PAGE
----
What did you like about Hong Kong?
The thing I like about Hong Kong is that people from many different countries are living there. Out about town, you can see different cultures and hear different languages. I saw lots of things that you would rarely see in Japan. On weekends, people who I thought were Thais would come together in the parks and on bridges. They would have lively parties, singing and talking together. Muslim people would gather in mosques.
One place I visited and liked was Lama Island, which is about 30 minutes by ferry from Hong Kong Island. This small island has rich natural landscapes, but it also has cafes and craft shops. There aren’t many people, so you can relax. It is quite different from places like Mongkok, which are typical Hong Kong. The island also has a famous dessert called tofa made from soy milk. It was very delicious.
What are your plans after graduation?
I have not made up my mind yet. I am thinking about jobs related to documentary films or programs, but I am not sure in what way I’d like to be involved. I also got interested in teaching Japanese language through volunteer activities I did while studying at HKBU.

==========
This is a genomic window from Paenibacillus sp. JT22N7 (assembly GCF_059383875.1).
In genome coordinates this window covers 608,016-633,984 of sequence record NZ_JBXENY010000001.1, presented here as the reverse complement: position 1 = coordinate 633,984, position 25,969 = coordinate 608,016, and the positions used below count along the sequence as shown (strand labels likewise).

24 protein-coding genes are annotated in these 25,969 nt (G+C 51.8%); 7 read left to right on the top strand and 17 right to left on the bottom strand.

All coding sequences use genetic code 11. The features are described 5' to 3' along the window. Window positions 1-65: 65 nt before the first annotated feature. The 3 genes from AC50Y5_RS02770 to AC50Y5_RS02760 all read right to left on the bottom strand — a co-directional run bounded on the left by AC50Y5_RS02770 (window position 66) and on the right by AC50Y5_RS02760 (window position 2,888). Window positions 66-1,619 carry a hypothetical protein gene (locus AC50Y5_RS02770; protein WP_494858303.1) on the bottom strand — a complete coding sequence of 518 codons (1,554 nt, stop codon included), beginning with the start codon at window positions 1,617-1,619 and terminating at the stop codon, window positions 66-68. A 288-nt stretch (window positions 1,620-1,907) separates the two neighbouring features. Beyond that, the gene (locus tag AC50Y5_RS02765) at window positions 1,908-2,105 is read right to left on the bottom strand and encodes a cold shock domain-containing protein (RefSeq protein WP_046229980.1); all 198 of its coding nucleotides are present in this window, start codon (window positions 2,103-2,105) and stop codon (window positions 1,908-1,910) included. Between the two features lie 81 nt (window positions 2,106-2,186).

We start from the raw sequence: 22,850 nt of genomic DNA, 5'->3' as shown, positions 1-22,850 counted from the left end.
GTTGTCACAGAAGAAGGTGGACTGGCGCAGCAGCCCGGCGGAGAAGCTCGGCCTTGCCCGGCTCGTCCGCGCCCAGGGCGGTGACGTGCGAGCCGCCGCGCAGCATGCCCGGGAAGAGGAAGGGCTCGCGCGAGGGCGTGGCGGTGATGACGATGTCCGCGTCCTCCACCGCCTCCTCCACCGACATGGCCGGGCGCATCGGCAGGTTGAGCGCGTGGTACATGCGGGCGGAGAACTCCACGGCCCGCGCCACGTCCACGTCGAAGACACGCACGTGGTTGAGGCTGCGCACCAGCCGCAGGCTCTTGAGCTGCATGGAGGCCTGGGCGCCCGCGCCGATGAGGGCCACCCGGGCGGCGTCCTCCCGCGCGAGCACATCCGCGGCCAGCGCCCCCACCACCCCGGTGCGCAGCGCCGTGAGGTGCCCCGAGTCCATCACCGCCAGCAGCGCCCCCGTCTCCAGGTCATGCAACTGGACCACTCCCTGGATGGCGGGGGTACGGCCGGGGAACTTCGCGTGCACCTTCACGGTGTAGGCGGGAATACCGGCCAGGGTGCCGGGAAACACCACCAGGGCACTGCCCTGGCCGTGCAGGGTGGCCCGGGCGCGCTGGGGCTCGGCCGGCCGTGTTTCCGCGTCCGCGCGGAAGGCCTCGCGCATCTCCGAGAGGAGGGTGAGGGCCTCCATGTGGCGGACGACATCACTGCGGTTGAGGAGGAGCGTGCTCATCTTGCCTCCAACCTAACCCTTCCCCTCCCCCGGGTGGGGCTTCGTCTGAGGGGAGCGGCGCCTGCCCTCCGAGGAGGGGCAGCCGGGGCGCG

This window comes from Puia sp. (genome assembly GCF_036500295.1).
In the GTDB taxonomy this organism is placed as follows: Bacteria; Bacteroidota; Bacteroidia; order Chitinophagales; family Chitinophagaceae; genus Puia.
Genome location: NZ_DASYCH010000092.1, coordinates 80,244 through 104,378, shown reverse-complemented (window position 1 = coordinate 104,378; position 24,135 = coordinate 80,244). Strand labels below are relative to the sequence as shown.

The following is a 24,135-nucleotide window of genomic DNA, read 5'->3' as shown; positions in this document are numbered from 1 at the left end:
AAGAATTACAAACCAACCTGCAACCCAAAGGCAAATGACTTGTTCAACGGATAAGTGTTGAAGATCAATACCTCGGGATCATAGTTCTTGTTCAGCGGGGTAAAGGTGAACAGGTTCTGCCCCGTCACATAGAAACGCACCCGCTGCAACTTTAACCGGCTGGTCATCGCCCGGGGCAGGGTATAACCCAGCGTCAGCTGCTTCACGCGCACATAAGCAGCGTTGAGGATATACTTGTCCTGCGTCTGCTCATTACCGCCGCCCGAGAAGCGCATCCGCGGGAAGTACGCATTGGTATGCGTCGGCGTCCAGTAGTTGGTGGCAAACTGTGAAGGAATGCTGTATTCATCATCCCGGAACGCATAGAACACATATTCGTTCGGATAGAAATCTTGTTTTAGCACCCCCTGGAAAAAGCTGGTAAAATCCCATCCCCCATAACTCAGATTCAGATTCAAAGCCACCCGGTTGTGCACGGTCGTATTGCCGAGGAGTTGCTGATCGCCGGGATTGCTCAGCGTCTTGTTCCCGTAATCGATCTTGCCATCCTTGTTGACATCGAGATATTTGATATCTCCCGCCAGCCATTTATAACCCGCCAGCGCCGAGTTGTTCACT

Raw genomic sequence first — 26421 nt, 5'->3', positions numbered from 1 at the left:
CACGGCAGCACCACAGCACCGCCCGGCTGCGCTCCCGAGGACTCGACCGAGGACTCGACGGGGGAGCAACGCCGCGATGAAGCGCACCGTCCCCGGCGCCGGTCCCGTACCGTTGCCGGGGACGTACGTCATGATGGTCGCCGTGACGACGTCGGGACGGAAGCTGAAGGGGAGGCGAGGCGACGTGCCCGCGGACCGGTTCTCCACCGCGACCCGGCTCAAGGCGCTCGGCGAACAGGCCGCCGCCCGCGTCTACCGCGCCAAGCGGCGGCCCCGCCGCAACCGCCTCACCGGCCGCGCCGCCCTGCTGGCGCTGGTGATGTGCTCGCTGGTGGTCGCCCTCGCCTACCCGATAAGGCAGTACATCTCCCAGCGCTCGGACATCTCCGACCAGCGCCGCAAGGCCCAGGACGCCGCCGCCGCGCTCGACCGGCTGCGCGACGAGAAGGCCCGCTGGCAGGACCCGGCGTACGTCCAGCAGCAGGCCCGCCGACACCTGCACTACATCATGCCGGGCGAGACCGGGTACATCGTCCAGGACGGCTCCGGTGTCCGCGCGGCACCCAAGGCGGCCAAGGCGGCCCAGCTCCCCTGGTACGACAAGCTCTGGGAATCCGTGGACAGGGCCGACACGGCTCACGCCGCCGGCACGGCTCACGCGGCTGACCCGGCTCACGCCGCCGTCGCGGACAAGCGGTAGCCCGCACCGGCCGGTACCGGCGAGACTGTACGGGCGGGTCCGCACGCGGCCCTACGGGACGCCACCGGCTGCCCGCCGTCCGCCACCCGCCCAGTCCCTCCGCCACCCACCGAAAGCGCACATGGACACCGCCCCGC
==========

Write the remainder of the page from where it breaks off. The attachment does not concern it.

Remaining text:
As a volunteer Japanese language teacher, I developed lesson content and teaching materials and taught HKBU students once a week. Most of the students were undergraduates who could not enroll in HKBU Japanese courses due to over-capacity, or graduate students interested in Japanese.
I created the lessons, consulting with the students who were taking my class. I also planned events where a small group of people came together to talk in Japanese about their interests, such as anime or manga. I felt empowered by the experience and became interested in becoming a Japanese language teacher as well.
Any advice to students who are considering studying abroad in the future?
It is important to be proactive. I discovered different things and met different people by taking part in various events and always trying new things, even if I did not feel so confident.
About the TUJ Study Abroad Coordinator
Teppei Hayashi, TUJ’s study abroad coordinator, helps students who are interested in studying abroad with timelines, application eligibility and processes, and how to choose the best program based on their academic, professional and personal goals. Prior to joining TUJ, Teppei worked at Oregon State University, Waseda University, and the Northwest Returnee Conference (now under Life After Study Abroad) helping those interested in studying and interning abroad. TUJ students interested in studying abroad can contact him at GoAbroad@tuj.temple.edu.